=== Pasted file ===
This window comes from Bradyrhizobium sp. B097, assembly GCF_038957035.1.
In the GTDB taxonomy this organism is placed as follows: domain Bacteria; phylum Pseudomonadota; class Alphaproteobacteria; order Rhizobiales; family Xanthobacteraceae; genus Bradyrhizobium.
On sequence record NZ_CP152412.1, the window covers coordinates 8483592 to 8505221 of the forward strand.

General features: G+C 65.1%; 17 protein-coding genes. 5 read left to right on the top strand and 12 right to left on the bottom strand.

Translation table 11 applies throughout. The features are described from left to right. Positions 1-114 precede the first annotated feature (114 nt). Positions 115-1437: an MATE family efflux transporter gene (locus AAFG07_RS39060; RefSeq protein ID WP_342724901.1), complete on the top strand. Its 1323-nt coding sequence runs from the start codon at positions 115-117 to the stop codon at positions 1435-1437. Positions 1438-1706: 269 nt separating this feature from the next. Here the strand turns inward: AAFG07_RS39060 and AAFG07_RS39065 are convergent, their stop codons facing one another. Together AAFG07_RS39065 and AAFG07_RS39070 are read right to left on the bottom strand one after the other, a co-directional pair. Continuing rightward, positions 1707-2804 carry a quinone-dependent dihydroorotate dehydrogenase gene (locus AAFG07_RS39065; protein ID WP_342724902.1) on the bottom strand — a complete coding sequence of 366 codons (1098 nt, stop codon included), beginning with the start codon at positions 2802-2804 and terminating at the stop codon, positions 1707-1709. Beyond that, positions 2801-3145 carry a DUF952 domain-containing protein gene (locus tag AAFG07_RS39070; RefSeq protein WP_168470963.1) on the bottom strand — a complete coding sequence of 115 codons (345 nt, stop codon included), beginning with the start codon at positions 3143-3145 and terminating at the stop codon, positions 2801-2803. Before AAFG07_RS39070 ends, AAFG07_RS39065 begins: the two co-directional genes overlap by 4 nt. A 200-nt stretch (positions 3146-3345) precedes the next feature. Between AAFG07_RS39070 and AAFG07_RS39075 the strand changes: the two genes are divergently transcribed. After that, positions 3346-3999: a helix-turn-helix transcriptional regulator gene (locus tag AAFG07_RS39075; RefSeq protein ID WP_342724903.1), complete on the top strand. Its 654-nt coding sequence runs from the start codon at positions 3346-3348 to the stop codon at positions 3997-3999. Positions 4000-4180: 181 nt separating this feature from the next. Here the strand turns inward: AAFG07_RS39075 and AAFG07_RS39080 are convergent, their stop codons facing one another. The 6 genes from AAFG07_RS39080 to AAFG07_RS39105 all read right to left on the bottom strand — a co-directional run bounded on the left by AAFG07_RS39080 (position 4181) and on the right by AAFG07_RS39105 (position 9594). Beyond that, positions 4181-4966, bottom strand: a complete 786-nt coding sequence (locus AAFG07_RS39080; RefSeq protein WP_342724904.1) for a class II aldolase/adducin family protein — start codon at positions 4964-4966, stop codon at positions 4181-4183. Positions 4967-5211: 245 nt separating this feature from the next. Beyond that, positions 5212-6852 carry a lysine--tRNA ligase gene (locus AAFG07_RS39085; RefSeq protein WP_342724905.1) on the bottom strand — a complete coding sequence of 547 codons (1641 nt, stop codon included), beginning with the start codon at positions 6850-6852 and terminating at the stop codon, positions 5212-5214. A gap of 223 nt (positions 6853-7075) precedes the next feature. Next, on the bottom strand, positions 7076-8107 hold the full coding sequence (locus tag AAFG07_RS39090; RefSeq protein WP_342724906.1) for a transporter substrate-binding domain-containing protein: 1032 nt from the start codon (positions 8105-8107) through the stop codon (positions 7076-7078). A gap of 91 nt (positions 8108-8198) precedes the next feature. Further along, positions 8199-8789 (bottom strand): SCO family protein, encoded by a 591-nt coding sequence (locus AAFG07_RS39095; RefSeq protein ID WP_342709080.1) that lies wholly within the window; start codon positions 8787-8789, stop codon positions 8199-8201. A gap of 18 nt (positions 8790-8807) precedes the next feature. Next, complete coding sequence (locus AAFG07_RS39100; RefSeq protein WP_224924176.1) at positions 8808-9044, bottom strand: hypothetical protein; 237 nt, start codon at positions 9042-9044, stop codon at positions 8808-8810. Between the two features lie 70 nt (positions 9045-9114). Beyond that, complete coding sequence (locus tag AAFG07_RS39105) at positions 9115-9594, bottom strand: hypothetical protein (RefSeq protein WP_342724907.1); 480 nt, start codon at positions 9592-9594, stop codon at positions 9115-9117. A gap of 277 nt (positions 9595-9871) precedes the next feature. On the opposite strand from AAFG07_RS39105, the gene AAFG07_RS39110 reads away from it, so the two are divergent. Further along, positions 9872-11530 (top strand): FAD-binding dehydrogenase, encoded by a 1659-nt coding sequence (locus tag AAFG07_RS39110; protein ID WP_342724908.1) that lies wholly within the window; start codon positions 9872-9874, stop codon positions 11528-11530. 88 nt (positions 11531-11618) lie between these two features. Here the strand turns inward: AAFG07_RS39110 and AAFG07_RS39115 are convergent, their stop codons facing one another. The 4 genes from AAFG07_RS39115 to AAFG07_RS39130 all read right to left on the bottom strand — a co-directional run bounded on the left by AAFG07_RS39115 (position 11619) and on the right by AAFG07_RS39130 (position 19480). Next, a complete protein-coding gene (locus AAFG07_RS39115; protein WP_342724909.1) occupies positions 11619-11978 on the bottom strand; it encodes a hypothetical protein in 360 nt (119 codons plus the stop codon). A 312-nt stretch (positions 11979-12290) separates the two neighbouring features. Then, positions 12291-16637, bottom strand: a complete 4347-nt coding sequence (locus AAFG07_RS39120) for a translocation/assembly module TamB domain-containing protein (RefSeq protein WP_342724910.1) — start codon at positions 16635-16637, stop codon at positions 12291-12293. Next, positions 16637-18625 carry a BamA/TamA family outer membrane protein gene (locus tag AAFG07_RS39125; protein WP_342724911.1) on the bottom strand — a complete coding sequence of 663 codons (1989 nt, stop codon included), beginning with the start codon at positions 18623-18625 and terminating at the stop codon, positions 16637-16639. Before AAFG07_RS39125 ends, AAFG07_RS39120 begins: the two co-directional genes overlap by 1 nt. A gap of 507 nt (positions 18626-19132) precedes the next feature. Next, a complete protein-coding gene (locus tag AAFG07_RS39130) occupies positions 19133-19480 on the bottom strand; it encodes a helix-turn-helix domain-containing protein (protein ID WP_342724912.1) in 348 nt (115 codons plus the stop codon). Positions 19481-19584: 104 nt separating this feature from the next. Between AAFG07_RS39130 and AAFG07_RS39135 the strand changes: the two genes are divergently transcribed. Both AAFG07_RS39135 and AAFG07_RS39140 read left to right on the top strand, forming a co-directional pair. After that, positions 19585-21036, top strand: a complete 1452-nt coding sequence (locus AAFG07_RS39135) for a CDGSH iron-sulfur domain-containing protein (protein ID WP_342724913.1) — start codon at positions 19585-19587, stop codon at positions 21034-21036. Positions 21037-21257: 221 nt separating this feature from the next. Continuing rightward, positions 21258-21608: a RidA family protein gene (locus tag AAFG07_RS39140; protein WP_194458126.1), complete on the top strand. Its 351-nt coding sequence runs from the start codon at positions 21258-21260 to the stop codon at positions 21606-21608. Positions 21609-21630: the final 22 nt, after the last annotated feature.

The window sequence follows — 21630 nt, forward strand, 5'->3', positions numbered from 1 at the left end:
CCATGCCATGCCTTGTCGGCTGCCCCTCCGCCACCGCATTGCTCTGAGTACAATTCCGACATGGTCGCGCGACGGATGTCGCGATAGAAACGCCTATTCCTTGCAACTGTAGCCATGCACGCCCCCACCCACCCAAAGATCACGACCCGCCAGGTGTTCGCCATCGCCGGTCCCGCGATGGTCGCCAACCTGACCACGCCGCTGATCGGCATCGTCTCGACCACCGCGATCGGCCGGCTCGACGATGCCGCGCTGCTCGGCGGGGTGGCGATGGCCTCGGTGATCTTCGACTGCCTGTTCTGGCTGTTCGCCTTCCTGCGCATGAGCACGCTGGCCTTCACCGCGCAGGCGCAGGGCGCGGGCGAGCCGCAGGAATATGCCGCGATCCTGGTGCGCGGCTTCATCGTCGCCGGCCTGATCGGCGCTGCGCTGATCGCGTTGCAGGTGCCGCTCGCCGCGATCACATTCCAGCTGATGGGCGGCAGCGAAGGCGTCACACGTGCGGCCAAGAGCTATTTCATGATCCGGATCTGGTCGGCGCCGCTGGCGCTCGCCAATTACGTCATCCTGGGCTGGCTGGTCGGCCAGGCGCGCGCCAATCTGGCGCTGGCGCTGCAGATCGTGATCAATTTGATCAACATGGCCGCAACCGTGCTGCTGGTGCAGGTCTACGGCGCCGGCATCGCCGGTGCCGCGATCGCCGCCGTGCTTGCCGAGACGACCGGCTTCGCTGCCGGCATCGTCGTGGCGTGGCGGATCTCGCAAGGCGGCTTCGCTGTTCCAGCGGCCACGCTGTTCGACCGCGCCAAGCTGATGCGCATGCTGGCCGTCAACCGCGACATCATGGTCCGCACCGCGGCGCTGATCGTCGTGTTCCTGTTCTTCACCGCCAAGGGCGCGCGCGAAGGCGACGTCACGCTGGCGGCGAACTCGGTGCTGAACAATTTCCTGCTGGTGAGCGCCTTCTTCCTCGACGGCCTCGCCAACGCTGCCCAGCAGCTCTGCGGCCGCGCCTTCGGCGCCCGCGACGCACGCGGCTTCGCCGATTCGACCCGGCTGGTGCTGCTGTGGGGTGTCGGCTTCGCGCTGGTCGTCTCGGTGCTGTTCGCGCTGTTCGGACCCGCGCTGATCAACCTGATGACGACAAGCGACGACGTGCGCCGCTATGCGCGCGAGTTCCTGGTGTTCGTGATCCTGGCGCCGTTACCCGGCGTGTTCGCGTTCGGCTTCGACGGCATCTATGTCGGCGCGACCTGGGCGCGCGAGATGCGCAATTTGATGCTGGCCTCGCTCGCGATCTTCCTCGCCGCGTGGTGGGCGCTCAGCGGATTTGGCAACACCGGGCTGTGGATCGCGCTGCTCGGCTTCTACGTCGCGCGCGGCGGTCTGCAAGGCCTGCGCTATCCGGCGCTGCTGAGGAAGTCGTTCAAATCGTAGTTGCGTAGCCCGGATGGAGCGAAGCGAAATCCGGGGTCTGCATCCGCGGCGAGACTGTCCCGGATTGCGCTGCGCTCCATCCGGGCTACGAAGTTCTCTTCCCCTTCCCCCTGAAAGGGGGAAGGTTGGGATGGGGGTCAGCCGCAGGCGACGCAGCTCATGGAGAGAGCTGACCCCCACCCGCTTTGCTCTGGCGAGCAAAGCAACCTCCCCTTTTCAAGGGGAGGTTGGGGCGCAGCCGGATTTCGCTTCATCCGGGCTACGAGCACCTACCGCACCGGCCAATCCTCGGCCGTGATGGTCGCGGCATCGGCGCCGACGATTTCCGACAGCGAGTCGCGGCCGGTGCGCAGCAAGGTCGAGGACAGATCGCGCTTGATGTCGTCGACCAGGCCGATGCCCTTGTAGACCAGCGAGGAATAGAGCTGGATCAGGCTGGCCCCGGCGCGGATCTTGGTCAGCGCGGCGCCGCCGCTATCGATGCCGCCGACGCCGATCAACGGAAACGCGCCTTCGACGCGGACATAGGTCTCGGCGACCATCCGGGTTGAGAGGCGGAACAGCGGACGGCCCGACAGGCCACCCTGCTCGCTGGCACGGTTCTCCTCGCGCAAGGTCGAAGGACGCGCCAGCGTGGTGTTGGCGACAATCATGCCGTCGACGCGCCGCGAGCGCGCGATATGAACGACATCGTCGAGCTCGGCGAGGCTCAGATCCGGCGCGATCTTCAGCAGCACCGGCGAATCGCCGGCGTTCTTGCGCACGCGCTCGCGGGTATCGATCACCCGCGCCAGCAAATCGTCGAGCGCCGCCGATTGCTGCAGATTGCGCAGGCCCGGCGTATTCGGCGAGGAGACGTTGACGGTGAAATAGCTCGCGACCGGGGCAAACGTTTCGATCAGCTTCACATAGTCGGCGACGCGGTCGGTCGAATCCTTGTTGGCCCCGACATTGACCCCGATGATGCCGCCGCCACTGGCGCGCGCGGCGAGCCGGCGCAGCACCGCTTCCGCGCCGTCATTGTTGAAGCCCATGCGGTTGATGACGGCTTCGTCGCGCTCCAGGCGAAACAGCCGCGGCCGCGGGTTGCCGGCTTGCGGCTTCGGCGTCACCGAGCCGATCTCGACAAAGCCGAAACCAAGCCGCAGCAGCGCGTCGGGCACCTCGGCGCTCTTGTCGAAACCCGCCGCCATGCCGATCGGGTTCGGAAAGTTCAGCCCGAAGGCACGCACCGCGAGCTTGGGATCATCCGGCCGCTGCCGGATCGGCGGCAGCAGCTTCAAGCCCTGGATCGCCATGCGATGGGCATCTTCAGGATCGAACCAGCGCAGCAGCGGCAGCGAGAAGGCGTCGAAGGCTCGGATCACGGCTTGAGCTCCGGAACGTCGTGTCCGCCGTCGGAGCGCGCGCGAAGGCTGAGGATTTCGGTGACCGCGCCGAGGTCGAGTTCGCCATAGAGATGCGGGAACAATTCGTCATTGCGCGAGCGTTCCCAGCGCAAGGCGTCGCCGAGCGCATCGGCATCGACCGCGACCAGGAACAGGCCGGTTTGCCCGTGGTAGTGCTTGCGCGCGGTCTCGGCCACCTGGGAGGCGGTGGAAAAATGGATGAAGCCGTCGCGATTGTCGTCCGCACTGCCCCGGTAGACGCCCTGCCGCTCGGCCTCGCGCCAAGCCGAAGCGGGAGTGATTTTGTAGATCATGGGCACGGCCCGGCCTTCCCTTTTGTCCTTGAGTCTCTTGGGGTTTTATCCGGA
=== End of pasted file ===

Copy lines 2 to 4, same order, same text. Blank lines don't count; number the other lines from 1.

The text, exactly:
In the GTDB taxonomy this organism is placed as follows: domain Bacteria; phylum Pseudomonadota; class Alphaproteobacteria; order Rhizobiales; family Xanthobacteraceae; genus Bradyrhizobium.
On sequence record NZ_CP152412.1, the window covers coordinates 8483592 to 8505221 of the forward strand.

General features: G+C 65.1%; 17 protein-coding genes. 5 read left to right on the top strand and 12 right to left on the bottom strand.